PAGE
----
Over 15 seasons, he's twice won a league championship, been named a Grey Cup and CFL MVP and is one of just five players ever to surpass the 50,000-yard passing plateau.
But even with 17 years of pro football under his belt — he also played in the NFL with Green Bay and Chicago — the 39-year-old Texan will experience a career first Friday night when he leads the expansion Ottawa Redblacks (0-2) into their first-ever game at TD Place Stadium against the Toronto Argonauts (1-2).
"I've never been in this position before," Burris said following Thursday's practice. "I played in the first Monday night game following 9/11 (Green Bay's 37-0 win over Washington on Sept. 24, 2001), I've played in Grey Cups and those were some pretty emotional times for me.
"But I can just imagine how emotional and how much energy is going to be in this stadium and this entire city. I know this fanbase has waited since 2005 to have a true home game and a true home stadium. It's an honour to be here and able to be part of this team to break ground as far as getting this organization and city back into football."
Not since the former Renegades in November 2005 has a CFL team played a home game in Ottawa and the city hasn't celebrated a Grey Cup winner since '76 when Tony Gabriel's historic TD catch rallied the Rough Riders to a thrilling 23-20 victory over Saskatchewan. But a sellout gathering of 24,000 will be on hand for the Redblacks inaugural home game.
"It's a big deal and we've been waiting for this day for a long time.," said Ottawa head coach Rick Campbell. "We've had a bunch of firsts over the last several months as far as what's gone on with our franchise and (Thursday) will be a big night and we're definitely proud of it."
It's only fitting that Burris achieve a career first going head-to-head with Toronto quarterback Ricky Ray. The two had many memorable battles when they were with the Calgary Stampeders and Edmonton Eskimos, respectively, and last year Burris led the Hamilton Tiger-Cats past the Argos in the East Division final.
"I feel like we're in The Matrix, we keep following each other," Burris said. "It seems in the most special moments, we always go against each other.
"He's done a lot of great things in his time and I hope that's a two-way street. When we see each other on the sidelines we want to beat each other."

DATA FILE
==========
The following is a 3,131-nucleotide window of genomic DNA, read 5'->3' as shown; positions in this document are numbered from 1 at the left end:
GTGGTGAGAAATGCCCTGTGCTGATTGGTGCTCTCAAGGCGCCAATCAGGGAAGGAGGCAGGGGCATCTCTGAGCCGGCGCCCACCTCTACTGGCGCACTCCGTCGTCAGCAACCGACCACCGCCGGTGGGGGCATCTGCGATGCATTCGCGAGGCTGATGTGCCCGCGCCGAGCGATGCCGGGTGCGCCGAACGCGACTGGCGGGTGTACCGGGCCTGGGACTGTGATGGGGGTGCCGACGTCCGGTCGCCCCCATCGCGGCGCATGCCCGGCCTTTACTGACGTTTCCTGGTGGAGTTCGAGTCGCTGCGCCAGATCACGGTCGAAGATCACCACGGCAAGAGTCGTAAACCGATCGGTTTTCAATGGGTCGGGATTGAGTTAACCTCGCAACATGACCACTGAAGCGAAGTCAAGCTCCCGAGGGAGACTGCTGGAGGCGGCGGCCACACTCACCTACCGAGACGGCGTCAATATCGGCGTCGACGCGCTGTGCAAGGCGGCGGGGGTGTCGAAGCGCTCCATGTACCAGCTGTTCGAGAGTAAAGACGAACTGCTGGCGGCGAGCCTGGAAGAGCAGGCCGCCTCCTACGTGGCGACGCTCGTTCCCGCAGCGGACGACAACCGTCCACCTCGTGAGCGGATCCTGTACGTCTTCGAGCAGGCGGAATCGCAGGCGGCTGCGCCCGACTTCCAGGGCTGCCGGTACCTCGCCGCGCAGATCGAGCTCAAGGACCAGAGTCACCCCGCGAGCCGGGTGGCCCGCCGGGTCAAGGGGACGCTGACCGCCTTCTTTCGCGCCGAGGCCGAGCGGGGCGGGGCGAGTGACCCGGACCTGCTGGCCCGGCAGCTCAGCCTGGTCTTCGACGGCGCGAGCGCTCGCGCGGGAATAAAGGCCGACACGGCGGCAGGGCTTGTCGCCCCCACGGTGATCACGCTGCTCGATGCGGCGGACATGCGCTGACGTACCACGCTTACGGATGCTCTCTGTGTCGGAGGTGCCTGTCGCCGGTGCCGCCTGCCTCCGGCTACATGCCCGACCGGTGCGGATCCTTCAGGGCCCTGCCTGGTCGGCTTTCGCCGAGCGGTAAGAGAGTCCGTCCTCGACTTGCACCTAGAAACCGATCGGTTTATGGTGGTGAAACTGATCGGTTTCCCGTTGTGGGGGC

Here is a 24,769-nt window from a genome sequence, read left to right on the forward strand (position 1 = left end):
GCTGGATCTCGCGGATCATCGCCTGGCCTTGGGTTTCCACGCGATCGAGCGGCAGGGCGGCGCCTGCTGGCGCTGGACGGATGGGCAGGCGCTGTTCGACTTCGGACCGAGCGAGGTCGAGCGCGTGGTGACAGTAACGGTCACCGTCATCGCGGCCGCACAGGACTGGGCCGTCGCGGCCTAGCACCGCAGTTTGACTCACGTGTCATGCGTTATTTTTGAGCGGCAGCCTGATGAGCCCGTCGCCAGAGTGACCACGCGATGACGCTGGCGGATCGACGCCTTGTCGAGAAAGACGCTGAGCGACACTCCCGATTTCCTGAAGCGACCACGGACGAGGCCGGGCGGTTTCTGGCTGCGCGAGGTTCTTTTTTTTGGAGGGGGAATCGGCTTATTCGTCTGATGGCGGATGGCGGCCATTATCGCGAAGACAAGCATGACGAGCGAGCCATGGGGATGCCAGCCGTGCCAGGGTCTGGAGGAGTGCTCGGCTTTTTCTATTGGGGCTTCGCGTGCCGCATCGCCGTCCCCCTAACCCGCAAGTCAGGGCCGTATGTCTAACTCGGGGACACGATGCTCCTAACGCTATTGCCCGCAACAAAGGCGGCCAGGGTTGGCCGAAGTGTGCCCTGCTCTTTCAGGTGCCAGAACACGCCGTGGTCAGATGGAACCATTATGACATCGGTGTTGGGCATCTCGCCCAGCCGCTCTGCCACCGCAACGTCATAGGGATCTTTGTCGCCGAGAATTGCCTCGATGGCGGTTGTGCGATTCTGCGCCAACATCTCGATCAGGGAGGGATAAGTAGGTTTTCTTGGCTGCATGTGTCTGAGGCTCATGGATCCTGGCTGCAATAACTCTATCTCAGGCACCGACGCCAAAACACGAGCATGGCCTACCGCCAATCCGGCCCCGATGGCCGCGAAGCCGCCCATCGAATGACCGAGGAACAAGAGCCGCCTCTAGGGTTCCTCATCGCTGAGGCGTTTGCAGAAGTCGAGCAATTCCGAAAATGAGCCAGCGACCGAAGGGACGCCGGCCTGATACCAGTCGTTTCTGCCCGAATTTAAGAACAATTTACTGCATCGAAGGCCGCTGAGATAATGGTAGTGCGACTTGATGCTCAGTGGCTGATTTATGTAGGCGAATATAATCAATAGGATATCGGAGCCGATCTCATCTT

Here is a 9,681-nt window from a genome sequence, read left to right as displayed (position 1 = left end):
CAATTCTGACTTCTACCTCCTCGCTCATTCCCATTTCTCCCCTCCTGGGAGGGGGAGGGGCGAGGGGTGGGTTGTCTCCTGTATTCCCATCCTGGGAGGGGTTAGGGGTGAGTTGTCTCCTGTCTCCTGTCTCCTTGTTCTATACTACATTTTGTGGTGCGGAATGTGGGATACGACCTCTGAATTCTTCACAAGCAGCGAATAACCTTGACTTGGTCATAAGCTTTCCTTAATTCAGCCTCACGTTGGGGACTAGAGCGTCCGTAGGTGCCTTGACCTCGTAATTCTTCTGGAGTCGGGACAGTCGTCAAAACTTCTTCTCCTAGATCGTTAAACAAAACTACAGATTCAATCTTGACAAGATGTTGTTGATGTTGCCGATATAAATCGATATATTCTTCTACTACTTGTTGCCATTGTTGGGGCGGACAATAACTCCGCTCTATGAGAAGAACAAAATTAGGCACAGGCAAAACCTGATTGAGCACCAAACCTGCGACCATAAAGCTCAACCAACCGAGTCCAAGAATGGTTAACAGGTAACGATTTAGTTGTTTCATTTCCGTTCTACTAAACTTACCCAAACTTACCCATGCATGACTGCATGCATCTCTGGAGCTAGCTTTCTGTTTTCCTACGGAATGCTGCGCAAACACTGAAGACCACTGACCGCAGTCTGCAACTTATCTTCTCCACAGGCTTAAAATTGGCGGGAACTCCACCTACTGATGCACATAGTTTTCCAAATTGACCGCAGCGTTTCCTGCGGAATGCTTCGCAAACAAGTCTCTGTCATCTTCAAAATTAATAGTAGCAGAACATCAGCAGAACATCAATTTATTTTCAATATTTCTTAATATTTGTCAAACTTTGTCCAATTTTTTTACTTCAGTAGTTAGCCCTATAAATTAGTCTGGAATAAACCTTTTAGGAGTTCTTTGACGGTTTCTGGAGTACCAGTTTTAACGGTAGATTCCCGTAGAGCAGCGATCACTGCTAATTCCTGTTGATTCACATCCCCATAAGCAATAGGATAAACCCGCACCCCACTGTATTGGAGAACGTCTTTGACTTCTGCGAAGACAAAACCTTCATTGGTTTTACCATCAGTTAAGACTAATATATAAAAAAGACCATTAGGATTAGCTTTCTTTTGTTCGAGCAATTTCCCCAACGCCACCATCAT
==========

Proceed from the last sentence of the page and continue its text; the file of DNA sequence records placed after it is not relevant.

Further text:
But Ray has much more to be concerned about than outplaying Burris. Toronto will be minus its top three receivers in Chad Owens (foot), Andre Durie (clavicle) and Jason Barnes (knee), meaning youngsters Anthony Coombs, Terrell Sinkfield and Darvin Adams will all start versus Ottawa.
"That's going to be tough," Ray said. "Any time you don't have a starter in the lineup you can't rely on the production you're used to getting.
"With these guys, they've been here, they've been through training camp, they know the offence. It's just about being out there and not thinking too much when they're playing and trying to avoid some of those mistakes and be able to play fast. Until you have that game experience together, you don't know what to expect. We're all going to be out here learning a little bit, hopefully we can get it done."
Veteran Ottawa defensive back Jovon Johnson said it doesn't really matter who the Argos have at receiver because Ray is the key to their offence.
"He takes the passes that you give him, he doesn't force things downfield," Johnson said. "He doesn't do things he's not accustomed to doing, that's what makes him great.
"To not have guys like Chad Owens and Andre Durie, I'm sure that's big for them because they go to Owens and Durie a lot. It's one of those unknown things, you don't know who they're going to play and just have to be ready for whatever comes your way."
With Ottawa's first home game generating such a huge buzz here — a pep rally was held Thursday at city hall — the Redblacks will definitely have the home-field advantage as they search for their first-ever win. However, that also means there'll be a lot of pressure on them to perform well.
"Hopefully it's loud and exciting," Argos head coach Scott Milanovich said. "Our guys are looking forward to playing in the new stadium being kind of the first show in town."
Toronto receiver John Chiles, who played collegiately at Texas, said a big, loud crowd can dramatically impact the outcome of a game.
"I'm expecting it to be crazy, I'm expecting it to be loud, I'm expecting the fans to be up and screaming and having a good time," Chiles said. "In college I played before 110,000 people every week and I remember when it got loud it got tough for teams and they struggled against us.
"And even at some away games it was tougher for me being on the road. The crowd can definitely have an effect on the game."
However, Chiles said the Argos aren't looking to play the spoiler role.
"No, we try not to use that term," he said. "We're just focusing in on what we need to do to win and not get too involved with the extra stuff."
Campbell said while he's looking forward to the Redblacks having a rabid home crowd firmly behind them, it's important his players avoid being swept up in that emotion.
"We just have to make sure we keep our heads about us," he said. "I know this is going to be a great place to be, we just need to make sure we're good on our assignments and what we're doing and go out there and play football."
That won't be a problem for Johnson.
"I'm never nervous," he said. "I'm always even-keeled, that's just me and my personality. I always want to perform and never feel pressure on the field.
"You can't look at it as extra pressure. I'd call it added incentive for us to go out and play well and give them (fans) a team they can look forward to."Suggest a correction